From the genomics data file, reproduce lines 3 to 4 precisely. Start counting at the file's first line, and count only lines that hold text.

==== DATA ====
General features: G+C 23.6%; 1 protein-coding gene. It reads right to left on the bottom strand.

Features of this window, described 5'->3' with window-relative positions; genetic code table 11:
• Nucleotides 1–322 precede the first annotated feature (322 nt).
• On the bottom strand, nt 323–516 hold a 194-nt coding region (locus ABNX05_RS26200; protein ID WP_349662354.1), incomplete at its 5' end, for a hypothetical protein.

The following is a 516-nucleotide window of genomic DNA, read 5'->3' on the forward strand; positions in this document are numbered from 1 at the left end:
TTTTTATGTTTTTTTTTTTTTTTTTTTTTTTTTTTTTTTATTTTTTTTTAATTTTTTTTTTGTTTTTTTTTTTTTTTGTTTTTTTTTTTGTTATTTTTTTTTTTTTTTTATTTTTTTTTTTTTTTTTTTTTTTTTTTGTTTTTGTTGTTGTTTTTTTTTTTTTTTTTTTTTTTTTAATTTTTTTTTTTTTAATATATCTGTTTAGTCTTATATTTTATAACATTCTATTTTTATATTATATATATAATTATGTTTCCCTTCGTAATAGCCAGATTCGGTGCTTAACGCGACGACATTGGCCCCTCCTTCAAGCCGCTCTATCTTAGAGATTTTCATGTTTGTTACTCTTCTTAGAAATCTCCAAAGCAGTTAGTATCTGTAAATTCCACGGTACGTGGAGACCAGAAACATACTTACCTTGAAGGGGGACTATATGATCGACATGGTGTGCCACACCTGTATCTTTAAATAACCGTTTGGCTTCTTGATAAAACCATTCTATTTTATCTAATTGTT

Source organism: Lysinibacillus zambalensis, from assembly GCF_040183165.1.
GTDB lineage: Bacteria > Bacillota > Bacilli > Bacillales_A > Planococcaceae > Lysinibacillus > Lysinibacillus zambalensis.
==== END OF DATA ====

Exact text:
• Nucleotides 1–322 precede the first annotated feature (322 nt).
• On the bottom strand, nt 323–516 hold a 194-nt coding region (locus ABNX05_RS26200; protein ID WP_349662354.1), incomplete at its 5' end, for a hypothetical protein.